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Sunday, March 14, 2010

Reading Karl Kraus

It's a rainy weekend, perfect for catching up on some reading.

I'm enjoying Harry Zohn's biography and critical analysis of the Viennese writer and satirist Karl Kraus (1874-1936). Zohn published his book in 1971, and I was a student of his at Brandeis University where I failed to learn even basic German rather quite miserably. But Zohn, who chaired the Germanic and Slavic Language Department, was a real expert in turn of the century Vienna, and in particular the artistic, literary, and musical movements of that fascinating time.



Harry Zohn (1923-2001) was an excellent translator - bringing to English such works as Freud's "Delusion and Dream," the complete diaries of Theodor Herzel, and some 40 other volumes. He was a violist in the Brandeis Symphony Orchestra, and made all of his students (including yours truly) sing Viennese wine garden songs in class (I still have the sheet music). We also sampled a wide-variety of German Beer and pub food during a research-oriented field trip to Boston's Jacob Wirth House.

Kraus was a creative force of nature who embodied the Zeitgeist of his generation. Today we would probably call him a Performance Artist. For example, he held some 700 recitals in his traveling show billed as "Theatre of Poetry." It included readings of poetry and prose, satire, opera, and lieder. His circle of intellectuals included composers such as Schoenberg and Mahler, painters such as Klimt and Schiele, and scientists and philosophers such as Wittgenstein and Freud.

Kraus was not a musician. According to Zohn...

Kraus's inability to read music was not compensated for by any great vocal resources. His singing voice was really Sprechgesang in the manner of Schönberg or Berg, but it was considerably enhanced by this great intuition and empathy, his rhythmic acuteness, his talent as an imitator, and his pervasive moral fanaticism.


The pianists who accompanied him were among the best, including composers Ernst Křenek and Josef Matthias Hauer. Zohn observes, "In January, 1932, he gave a program of poems and scenes by Bert Brecht, accompanied on the piano by Kurt Weill."

Kraus's 60th birthday was celebrated with a musical-literary matinee and a film about him. Composer Alban Berg was in attendance. Musicians Eduard Steuermann and Rudolf Kolisch were also amongst Kraus's close friends.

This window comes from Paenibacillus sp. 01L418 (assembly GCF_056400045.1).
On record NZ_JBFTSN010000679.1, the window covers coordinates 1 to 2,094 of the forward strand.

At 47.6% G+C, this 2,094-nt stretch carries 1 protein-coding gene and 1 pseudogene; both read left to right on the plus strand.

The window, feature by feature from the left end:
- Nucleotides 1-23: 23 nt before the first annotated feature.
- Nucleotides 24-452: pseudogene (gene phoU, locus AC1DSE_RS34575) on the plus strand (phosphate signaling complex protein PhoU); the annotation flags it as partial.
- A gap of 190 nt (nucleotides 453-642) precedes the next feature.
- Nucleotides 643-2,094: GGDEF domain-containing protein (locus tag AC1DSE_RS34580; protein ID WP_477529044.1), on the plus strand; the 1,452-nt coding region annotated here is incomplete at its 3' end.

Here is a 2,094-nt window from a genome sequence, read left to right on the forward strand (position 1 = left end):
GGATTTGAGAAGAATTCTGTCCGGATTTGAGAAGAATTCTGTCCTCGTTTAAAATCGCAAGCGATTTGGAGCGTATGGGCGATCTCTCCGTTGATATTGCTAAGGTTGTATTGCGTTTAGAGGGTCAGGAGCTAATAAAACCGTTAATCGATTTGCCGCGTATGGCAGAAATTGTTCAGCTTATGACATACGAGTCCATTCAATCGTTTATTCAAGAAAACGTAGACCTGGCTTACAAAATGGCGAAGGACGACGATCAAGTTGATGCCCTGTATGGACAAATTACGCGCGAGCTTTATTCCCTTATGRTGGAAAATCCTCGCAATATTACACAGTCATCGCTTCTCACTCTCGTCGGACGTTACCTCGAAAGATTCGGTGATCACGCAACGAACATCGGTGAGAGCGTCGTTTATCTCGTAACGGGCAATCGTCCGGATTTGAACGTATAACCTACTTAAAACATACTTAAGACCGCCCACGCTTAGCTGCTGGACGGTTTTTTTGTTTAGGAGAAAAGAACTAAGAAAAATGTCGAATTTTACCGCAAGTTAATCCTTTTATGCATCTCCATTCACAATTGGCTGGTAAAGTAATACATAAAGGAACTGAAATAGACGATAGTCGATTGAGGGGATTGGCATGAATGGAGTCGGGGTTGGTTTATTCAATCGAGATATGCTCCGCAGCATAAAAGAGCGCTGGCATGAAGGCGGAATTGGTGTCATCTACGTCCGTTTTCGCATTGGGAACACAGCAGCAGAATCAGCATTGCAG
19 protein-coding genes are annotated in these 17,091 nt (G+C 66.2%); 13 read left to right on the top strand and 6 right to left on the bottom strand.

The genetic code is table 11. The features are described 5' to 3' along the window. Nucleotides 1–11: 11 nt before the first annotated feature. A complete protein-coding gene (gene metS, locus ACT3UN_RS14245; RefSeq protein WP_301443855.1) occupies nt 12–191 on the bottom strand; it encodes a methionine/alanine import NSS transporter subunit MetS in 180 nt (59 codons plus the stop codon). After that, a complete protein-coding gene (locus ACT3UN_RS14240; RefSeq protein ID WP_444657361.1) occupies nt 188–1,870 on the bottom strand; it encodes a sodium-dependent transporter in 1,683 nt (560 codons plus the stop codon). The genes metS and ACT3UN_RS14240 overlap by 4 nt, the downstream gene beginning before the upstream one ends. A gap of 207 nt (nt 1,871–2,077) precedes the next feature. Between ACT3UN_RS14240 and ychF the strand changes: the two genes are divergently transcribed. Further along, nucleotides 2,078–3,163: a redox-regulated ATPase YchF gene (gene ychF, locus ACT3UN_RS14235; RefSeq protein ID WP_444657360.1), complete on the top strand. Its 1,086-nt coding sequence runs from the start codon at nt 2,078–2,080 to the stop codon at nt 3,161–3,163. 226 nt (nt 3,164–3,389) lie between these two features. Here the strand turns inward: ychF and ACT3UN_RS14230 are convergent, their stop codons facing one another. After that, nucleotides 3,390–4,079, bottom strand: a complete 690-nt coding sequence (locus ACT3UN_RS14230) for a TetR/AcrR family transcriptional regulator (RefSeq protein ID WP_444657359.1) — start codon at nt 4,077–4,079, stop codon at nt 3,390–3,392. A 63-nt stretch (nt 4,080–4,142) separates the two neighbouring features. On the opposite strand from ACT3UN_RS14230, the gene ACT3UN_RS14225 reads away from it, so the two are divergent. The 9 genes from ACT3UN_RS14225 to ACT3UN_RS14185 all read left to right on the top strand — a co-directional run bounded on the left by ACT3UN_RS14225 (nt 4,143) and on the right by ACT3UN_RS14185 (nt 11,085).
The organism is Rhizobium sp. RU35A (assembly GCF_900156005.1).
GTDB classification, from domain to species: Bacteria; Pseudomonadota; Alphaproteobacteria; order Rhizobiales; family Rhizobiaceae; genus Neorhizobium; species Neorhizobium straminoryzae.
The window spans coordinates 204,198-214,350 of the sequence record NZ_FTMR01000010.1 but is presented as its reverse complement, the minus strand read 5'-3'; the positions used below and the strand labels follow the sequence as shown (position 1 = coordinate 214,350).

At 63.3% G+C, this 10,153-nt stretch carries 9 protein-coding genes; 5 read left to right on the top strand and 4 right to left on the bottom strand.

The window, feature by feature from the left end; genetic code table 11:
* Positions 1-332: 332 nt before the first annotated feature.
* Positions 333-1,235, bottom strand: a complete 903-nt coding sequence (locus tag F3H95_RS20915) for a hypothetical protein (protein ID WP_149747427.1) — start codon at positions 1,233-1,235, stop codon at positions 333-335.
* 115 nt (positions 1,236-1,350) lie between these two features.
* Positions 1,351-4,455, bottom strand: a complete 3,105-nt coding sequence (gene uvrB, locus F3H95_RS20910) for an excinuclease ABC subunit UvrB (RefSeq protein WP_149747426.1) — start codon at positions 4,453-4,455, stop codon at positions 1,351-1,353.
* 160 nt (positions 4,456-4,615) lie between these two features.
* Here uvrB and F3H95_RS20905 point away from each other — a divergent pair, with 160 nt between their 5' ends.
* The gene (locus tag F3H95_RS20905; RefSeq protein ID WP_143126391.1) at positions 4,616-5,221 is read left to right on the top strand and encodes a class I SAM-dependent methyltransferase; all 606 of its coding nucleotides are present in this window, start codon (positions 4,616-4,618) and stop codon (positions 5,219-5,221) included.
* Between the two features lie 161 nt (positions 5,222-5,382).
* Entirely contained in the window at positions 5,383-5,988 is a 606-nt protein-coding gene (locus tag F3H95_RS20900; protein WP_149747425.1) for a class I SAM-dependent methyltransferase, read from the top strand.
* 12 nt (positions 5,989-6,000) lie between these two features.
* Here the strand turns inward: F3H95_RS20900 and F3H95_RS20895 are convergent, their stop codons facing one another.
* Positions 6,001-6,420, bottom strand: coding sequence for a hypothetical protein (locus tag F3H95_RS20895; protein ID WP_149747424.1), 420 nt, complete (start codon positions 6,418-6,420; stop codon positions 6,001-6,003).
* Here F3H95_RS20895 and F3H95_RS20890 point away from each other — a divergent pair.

In Zohn's concluding statement ends with the following observation"...Karl Kraus may have been a failure. But surely he was one of the grandest failures in world literature."

Zohn's scholarly but assessable book on Kraus ends with "An Aphoristic Sampler." Here are just a few of the choice translations Zohn made of Kraus's work:

I can say with pride that I have spent days and nights not reading anything, and that with unflagging energy I use every free moment gradually to acquire an encyclopedic lack of education.

I dreamt that I had died for my country. And right way a coffin-lid opener was there, holding out his hand for a tip.

Am I to blame if hallucinations and visions are alive and have names and permanent residences?

In one ear and out the other: this would make the head a transit station. What I hear has to go out the same ear.

I ask no one for a light. I don't want to be beholden to anyone - in life, love, or literature. And yet I smoke.

I hear noises which others don't hear and which interfere with the music of the spheres that others don't hear either.

I already remember many things that I am experiencing.

Solitude would be an ideal state if one were able to pick the people one avoids.

Kokoschka has made a portrait of me. It could be that those who know me will not recognize me; but surely those who don't know me will recognize me.

"He masters the German language" -that is true of a salesman. An artist is a servant of the word.

I have decided many a stylistic problem first by my head, then by heads or tails.

Today's literature: prescriptions written by patients.

The superman is a premature ideal, one that presupposes man.

A journalist is stimulated by a deadline. He writes worse when he has time.

Diplomacy is a game of chess in which the nations are checkmated.

A Gourmet once told me that he preferred the scum of the earth to the cream of society.

The devil is an optimist if he thinks he can make people meaner.

Democracy means the permission to be everyone's slave.

Medicine: "Your money and your life!"

I do not trust the printing press when I deliver my written words to it. How a dramatist can rely on the mouth of an actor!

The development of technology will leave only one problem: the infirmity of human nature.

If the earth had any idea of how afraid the comet is of contact with it!

More satirical quotes of Kraus can be found on the web here...

Karl Kraus Quotes

Links:
http://en.wikipedia.org/wiki/Karl_Kraus

http://www.jacobwirth.com/

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